Hyper-velocity star challenges the Galactic Centre scenario

A team of astronomers led by Ulrich Heber, Norbert Przybilla (University of Erlangen-Nuremberg) and Fernanda Nieva (Max Planck Institute for Astrophysics), has discovered the first hyper-velocity star ejected from the outer rim of the Milky Way's disk with signatures of chemical enrichment from a close supernova explosion: the first hyper-runaway star?

Fig. 1: The young star, now in the Galactic halo, was ejected from the outer rim of the Galactic disk (Heber et al., 2008, A&A, 483, L21), instead of the Galactic Centre, as expected. The image represents the Milky Way.
Original photo in Fig. 1 courtesy of ESO.

Fig. 2: Chemical abundance pattern of HD 271791 shows pollution by a supernova/hypernova explosion (filled circles; abundance relative to solar as a function of atomic number Z, normalized to Fe; open squares yields of Nomoto et al., 2006, NuPhA, 777, 424).

Fig. 3: Proposed binary ejection scenario.
a) Initial system: wide binary, M1 > 55 solar masses,
M2 = 11 solar masses (HD 271791)
b) Fast expansion of the primary near end of H-burning: common-envelope phase with spiral-in of the secondary; dissipation of the envelope.
c) Short-period binary, M1 = 20 solar masses (Wolf-Rayet WC star with strong stellar wind), M2 = 11 solar masses
d) Asymetric hypernova/supernova explosion of primary, formation of a black hole
e) Disruption of the system: HD 271791 is accelerated to beyond the Galactic escape velocity.

We acknowledge Mrs. Mayr-Ihbe (MPE/MPA) for modifications of original figures 1 and 3.

Using the ESO 2.2m telescope, the team has recorded a massive star (11 times as massive as the Sun) moving at 2.2 million kilometres per hour. The gravitational pull of the Milky Way is too small to keep the star bound to it. Hence the star will escape into intergalactic space. Such objects have first been discovered in 2005 and systematic surveys have identified another 16 such so-called hyper-velocity stars in the meantime. It is general consensus that it requires a super-massive black hole to accelerate stars to such an extraordinary speed. As the Galactic centre is known to host such a black hole, it is generally believed that the hyper-velocity stars come from the very centre of the Milky Way. HD 271791, as the new hyper-velocity star is called, is different.

It was recently shown from kinematic measurements that HD 271791 can not originate from the Galactic centre. Quite to the opposite it comes from the outer rim of the Galaxy where no massive black hole is known to lurk. Hence, there must be another mechanism that is powerful enough to eject a star into intergalactic space. The team proceeded with a meticulous study of the data following their methodology developed for normal young early-B stars that allow very precise chemical abundances to be derived linkPfeil.gif[1]. The hypervelocity star's chemical composition show small but significant deviations from normal. The fingerprints point to a violent death: elements that are formed when very massive stars die in a supernova explosion are overabundant in HD 271791 linkPfeil.gif[2].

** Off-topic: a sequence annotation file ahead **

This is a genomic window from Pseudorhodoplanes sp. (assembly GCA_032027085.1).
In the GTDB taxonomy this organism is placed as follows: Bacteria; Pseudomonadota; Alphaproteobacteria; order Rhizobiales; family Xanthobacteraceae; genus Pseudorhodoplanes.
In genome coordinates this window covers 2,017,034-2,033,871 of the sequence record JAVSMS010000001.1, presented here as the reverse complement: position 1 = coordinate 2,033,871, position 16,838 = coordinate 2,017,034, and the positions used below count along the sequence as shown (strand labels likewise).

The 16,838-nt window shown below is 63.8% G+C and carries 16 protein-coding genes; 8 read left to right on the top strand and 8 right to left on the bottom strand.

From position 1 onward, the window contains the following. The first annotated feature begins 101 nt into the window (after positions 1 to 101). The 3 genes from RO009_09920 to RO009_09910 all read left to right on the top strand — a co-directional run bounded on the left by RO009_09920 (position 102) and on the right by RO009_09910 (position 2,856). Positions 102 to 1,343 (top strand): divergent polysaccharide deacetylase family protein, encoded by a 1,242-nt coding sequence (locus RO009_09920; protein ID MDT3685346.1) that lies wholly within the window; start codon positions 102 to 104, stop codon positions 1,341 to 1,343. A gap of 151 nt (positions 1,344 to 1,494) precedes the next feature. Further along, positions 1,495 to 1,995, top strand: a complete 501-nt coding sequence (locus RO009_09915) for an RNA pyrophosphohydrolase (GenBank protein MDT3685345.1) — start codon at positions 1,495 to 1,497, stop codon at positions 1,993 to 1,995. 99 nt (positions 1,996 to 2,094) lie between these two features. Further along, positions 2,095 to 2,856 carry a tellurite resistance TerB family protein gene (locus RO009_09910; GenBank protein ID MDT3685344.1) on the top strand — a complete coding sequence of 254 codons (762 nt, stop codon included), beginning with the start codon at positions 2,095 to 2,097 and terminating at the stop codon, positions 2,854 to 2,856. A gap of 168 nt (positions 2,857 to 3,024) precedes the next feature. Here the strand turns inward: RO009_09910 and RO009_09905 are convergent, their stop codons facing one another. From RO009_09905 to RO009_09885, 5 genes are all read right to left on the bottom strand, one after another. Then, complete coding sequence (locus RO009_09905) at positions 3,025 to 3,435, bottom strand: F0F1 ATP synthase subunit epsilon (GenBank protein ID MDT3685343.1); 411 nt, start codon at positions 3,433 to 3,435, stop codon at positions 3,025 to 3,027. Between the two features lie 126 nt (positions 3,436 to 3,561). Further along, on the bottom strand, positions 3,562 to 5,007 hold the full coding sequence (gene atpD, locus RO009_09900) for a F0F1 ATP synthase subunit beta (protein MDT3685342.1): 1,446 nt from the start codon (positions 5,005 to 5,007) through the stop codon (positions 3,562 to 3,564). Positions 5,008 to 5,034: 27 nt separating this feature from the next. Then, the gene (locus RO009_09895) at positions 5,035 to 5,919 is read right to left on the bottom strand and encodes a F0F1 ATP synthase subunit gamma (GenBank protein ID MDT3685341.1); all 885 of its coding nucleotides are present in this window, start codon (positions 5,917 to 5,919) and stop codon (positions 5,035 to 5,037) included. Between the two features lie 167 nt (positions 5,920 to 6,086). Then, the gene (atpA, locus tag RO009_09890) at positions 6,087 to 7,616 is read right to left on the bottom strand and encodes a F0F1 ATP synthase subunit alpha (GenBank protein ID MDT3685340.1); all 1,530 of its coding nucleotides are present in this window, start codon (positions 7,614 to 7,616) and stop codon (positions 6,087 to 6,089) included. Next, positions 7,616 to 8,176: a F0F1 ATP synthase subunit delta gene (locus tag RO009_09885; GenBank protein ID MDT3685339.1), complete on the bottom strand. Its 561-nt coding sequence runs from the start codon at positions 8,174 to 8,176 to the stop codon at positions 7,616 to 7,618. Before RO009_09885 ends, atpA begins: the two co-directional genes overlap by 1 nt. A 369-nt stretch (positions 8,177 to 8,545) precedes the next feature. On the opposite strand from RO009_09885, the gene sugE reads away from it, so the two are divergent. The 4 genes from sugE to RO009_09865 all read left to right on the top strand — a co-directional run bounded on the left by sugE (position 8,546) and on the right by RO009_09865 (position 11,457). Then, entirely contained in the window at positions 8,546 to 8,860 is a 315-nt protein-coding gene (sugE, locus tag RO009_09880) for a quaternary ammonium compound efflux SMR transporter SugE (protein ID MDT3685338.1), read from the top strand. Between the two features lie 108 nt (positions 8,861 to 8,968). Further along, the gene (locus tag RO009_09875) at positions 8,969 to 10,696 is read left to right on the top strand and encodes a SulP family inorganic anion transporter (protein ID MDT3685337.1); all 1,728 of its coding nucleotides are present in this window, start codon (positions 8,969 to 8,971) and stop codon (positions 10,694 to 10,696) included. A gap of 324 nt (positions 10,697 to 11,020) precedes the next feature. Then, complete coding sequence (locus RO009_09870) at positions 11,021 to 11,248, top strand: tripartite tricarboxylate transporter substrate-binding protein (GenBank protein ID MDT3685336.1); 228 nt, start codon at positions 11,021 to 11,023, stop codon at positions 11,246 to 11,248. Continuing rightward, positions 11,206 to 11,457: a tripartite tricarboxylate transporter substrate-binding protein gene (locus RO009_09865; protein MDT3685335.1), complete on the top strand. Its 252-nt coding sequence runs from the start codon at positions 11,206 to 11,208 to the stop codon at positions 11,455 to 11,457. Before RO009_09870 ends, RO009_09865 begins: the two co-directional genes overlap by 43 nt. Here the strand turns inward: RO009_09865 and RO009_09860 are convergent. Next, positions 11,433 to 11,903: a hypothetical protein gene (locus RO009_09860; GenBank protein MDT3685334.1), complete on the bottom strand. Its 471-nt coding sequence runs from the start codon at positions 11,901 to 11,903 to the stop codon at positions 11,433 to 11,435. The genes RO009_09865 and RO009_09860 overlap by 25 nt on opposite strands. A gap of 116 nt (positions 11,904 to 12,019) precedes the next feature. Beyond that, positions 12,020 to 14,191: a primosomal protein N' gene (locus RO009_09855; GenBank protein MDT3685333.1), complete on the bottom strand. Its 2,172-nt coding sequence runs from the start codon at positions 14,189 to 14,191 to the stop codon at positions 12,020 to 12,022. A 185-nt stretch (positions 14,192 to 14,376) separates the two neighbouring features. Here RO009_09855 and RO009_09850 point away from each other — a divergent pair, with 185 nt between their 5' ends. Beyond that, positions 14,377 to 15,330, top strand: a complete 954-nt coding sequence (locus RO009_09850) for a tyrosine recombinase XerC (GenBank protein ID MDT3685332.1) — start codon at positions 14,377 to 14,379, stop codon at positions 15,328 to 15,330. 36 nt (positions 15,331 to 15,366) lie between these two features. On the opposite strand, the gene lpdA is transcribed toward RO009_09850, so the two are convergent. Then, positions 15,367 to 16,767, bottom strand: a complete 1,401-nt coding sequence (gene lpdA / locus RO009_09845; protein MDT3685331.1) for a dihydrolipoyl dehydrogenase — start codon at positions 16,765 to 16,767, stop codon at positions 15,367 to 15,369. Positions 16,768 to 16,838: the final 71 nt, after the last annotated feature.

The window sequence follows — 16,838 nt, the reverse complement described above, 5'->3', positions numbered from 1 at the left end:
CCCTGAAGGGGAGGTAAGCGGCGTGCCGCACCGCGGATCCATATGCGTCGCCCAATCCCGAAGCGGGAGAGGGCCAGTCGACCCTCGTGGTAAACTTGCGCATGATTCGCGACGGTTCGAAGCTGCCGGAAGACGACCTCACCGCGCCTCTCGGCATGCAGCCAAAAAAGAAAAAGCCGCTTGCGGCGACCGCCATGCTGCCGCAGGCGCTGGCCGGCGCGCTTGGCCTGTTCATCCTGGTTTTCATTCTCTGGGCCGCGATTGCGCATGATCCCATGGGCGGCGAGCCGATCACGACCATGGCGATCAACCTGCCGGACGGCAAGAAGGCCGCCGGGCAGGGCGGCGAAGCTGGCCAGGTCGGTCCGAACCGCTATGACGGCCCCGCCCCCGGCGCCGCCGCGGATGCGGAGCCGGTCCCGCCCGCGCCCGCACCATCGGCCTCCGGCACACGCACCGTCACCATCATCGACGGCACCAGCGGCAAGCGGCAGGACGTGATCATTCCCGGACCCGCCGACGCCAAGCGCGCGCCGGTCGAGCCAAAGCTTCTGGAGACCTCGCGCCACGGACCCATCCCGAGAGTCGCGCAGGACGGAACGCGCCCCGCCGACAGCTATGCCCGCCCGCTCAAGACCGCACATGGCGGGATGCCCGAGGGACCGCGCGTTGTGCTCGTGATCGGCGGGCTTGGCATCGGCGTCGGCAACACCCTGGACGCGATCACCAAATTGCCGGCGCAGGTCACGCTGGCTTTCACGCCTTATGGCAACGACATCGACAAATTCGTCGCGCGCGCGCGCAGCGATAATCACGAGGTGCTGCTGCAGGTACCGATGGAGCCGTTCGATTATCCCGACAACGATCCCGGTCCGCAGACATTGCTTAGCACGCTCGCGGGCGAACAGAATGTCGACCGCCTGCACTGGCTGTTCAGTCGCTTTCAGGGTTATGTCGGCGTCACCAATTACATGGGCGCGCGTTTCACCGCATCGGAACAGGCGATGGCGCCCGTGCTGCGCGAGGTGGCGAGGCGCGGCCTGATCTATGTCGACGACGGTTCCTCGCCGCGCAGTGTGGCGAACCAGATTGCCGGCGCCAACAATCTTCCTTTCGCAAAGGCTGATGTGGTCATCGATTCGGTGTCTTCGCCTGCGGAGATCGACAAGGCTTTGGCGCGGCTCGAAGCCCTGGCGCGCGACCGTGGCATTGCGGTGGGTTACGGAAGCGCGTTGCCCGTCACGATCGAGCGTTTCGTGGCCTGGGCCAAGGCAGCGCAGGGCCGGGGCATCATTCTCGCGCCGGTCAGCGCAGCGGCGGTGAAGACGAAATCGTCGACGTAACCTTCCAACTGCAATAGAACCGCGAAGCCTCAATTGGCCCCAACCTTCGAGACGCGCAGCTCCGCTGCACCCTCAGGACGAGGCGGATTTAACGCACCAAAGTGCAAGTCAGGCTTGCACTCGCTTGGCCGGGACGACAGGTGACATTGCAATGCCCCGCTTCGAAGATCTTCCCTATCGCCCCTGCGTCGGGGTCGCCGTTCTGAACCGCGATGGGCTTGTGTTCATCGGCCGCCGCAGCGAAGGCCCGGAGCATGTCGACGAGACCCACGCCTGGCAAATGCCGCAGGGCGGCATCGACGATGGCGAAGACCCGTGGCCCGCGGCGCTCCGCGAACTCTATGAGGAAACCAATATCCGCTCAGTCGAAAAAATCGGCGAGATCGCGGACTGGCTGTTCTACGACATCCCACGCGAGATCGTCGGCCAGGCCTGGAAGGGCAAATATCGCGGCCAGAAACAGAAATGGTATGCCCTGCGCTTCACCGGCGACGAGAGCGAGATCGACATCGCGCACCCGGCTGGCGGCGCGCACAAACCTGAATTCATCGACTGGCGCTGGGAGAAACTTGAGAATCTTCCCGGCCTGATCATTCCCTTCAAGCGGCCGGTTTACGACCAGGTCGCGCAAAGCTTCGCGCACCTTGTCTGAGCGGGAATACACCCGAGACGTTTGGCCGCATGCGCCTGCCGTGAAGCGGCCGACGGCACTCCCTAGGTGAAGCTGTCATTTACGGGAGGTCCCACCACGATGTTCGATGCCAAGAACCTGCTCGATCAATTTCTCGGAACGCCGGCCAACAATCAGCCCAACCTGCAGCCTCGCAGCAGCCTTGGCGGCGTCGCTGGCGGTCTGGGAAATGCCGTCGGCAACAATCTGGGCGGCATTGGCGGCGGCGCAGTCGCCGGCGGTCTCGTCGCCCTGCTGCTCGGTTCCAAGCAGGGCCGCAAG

The authors investigated a scenario in which the hyper-velocity star originally orbited an even more massive star linkPfeil.gif[2]. This primary's life was very short and ended with a supernova explosion. The binary was disrupted and the companion (HD 271791) released at its orbital speed. Supernova ejecta fell onto the companion and polluted its atmosphere with freshly produced elements.

Up to now such a scenario has been dismissed for hyper-velocity stars, because the supernova precursor usually is a super-giant star and any companion has to be at large distance in order to orbit the star. Hence the orbital velocities are fairly modest. The most massive stars in the Galaxy, however, end their lives as quite compact so-called Wolf-Rayet stars rather than as super-giants. The compactness of the primary leaves room for a companion to move rapidly on a close orbit of about 1 day-period. When the Wolf-Rayet-star exploded its companion HD 271791 was released at very high speed. In addition, HD 271791 made use of the Milky Way rotation to finally achieve escape velocity.

Hence HD 271791 is witness for the death of a very massive star (more than 55 times that of the Sun) that collapsed about 20 million years ago into a black hole. This may have been a truly spectacular event, as the collapse of a Wolf-Rayet star is not necessarily accompanied by an ordinary supernova explosion - it is also suggested as the origin of the most violent explosion in the universe, a Gamma-ray burst.

Maria Fernanda Nieva


[1] Maria Fernanda Nieva, "Quantitative Spectroscopy of OB stars.", 2007, cotutelle PhD thesis at University of Erlangen-Nuremberg (Germany) and Observatorio Nacional (Brazil), Verkannten Verlag (Berlin), ISBN: 978-3-00-023064-6

[2] Norbert Przybilla, Maria Fernanda Nieva, Ulrich Heber and Keith Butler, "HD 271791: An Extreme Supernova Runaway B Star Escaping from the Galaxy", 2008, Astrophysical Journal Letters, 684, L103